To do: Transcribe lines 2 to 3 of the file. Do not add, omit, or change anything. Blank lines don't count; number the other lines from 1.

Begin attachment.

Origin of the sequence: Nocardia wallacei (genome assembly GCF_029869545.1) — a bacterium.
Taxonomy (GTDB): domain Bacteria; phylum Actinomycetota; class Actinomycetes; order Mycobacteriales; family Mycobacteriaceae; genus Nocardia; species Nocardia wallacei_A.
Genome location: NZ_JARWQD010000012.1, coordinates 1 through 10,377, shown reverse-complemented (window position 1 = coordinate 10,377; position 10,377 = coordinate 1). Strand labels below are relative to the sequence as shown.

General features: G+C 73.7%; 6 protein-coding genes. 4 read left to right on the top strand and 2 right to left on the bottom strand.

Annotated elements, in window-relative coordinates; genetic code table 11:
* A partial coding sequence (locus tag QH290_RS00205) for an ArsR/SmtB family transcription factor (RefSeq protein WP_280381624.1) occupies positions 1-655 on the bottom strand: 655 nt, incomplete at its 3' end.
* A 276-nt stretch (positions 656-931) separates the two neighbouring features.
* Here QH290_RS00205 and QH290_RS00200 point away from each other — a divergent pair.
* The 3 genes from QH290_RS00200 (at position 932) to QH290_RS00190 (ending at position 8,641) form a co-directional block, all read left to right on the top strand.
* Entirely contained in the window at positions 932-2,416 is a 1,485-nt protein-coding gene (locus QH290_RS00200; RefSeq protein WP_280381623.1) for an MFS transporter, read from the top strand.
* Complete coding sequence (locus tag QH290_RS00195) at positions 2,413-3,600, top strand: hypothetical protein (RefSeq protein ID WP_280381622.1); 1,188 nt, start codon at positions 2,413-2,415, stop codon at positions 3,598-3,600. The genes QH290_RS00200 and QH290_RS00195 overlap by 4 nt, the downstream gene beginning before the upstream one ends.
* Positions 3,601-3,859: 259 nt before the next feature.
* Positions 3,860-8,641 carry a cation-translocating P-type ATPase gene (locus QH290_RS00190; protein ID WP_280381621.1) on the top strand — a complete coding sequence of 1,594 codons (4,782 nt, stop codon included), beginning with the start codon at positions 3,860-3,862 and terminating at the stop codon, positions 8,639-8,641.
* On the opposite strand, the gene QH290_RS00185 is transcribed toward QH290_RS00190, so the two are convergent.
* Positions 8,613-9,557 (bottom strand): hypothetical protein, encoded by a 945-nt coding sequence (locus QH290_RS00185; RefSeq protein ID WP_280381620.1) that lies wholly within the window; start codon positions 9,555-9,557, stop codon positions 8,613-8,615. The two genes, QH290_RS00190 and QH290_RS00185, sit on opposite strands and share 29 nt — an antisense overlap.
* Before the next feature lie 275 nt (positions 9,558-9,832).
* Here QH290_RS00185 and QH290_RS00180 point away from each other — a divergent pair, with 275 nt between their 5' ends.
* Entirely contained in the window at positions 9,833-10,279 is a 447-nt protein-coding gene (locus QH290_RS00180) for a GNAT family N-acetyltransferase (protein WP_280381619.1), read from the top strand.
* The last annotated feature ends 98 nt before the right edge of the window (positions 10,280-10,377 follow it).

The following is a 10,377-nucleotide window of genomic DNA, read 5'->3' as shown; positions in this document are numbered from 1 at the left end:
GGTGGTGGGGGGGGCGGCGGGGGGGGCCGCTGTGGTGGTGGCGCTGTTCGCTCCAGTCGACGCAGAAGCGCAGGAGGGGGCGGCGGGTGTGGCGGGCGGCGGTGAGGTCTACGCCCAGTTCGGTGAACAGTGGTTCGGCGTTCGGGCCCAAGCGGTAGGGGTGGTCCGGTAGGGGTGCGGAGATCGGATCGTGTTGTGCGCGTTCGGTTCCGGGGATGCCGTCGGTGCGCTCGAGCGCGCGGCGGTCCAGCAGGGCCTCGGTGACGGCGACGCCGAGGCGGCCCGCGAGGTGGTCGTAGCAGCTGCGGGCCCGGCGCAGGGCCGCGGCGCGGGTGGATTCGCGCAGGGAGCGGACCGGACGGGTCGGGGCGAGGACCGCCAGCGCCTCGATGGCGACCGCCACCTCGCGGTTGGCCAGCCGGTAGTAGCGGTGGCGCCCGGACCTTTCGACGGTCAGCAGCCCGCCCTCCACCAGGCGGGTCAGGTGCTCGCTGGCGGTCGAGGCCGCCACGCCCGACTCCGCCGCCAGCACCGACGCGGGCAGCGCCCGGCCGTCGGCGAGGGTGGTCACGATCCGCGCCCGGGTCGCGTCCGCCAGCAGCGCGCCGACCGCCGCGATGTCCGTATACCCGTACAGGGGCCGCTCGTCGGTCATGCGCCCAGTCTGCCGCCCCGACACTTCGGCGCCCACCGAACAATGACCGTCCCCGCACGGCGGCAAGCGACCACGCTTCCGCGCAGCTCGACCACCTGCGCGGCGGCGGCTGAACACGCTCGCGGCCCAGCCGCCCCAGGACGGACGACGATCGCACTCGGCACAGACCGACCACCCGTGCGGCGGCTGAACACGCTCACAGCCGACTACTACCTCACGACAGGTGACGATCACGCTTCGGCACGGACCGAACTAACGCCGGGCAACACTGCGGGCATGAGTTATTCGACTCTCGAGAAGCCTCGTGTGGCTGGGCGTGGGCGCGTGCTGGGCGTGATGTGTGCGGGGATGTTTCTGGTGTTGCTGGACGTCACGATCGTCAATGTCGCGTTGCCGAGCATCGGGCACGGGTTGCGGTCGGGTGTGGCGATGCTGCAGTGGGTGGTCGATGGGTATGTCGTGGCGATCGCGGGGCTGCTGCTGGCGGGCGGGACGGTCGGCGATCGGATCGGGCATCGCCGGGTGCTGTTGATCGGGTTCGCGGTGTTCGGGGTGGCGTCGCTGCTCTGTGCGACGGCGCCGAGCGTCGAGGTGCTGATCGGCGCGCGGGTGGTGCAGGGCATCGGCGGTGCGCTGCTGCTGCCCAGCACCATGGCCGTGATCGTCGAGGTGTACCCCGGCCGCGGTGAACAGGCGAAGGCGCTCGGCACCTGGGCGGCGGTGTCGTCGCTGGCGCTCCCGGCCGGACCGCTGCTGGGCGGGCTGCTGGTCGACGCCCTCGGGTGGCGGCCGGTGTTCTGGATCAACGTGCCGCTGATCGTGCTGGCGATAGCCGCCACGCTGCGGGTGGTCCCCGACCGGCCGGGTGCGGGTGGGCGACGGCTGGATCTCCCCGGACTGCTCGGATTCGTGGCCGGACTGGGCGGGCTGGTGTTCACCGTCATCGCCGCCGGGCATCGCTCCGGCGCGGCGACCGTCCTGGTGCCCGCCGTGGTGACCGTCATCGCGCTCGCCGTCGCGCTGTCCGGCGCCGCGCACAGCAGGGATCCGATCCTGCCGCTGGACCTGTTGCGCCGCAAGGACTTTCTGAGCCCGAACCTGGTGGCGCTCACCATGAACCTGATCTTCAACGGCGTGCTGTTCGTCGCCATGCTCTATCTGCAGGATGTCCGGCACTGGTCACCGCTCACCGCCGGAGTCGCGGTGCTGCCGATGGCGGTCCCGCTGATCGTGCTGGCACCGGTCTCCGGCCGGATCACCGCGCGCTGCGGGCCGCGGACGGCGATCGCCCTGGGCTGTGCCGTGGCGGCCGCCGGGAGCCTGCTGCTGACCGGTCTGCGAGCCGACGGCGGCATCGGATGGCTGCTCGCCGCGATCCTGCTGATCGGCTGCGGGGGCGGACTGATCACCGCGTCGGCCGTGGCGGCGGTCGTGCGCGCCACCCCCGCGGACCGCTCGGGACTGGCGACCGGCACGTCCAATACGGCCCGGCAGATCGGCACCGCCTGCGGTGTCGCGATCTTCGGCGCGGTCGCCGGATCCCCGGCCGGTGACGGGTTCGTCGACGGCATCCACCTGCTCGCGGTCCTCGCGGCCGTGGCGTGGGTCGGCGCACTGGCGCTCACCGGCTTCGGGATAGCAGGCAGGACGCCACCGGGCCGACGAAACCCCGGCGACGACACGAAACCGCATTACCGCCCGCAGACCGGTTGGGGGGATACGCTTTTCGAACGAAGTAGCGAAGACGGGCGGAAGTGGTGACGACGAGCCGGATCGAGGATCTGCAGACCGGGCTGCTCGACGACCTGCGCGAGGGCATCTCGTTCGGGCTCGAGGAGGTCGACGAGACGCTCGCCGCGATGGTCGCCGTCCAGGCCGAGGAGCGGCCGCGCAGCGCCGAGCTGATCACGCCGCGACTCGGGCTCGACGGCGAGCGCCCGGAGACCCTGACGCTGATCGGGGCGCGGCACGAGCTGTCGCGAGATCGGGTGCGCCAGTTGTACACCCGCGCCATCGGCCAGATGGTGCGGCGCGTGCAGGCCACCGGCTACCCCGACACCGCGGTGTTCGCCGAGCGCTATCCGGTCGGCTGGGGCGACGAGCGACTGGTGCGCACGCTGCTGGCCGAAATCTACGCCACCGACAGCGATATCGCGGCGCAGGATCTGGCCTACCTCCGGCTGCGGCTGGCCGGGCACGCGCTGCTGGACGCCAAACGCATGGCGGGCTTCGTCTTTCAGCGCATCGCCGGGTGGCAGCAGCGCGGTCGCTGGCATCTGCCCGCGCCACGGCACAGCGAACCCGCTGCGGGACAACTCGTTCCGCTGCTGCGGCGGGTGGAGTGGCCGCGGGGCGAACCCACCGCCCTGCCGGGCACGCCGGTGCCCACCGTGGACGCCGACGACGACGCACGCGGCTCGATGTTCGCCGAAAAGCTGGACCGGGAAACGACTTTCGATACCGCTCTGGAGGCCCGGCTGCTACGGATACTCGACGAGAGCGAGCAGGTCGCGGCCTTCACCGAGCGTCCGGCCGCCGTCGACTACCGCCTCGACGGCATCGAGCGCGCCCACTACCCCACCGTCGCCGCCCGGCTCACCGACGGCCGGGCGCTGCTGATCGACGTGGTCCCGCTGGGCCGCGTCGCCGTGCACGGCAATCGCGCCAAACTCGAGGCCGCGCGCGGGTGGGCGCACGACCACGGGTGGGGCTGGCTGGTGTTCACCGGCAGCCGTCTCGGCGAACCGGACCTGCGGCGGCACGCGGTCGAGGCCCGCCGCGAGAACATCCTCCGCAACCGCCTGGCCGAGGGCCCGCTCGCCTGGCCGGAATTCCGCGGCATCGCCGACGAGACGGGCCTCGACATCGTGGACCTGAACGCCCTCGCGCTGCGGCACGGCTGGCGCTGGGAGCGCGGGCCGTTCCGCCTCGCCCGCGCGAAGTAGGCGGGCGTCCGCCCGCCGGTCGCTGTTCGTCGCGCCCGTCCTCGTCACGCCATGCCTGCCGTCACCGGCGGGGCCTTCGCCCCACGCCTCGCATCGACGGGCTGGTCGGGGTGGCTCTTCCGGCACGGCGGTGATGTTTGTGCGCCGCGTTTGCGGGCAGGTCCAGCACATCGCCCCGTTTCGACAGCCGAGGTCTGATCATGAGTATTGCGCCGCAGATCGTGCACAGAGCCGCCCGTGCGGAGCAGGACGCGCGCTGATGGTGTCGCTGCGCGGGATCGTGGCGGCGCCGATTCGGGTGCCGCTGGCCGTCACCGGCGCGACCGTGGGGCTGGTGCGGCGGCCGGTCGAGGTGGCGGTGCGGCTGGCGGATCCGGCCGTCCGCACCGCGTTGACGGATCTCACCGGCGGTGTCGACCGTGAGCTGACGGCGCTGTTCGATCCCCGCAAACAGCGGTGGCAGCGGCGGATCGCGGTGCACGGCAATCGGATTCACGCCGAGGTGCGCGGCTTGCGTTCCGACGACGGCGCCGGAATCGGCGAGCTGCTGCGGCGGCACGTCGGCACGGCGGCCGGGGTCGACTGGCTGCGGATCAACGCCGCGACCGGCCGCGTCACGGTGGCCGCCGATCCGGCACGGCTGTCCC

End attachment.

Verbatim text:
Taxonomy (GTDB): domain Bacteria; phylum Actinomycetota; class Actinomycetes; order Mycobacteriales; family Mycobacteriaceae; genus Nocardia; species Nocardia wallacei_A.
Genome location: NZ_JARWQD010000012.1, coordinates 1 through 10,377, shown reverse-complemented (window position 1 = coordinate 10,377; position 10,377 = coordinate 1). Strand labels below are relative to the sequence as shown.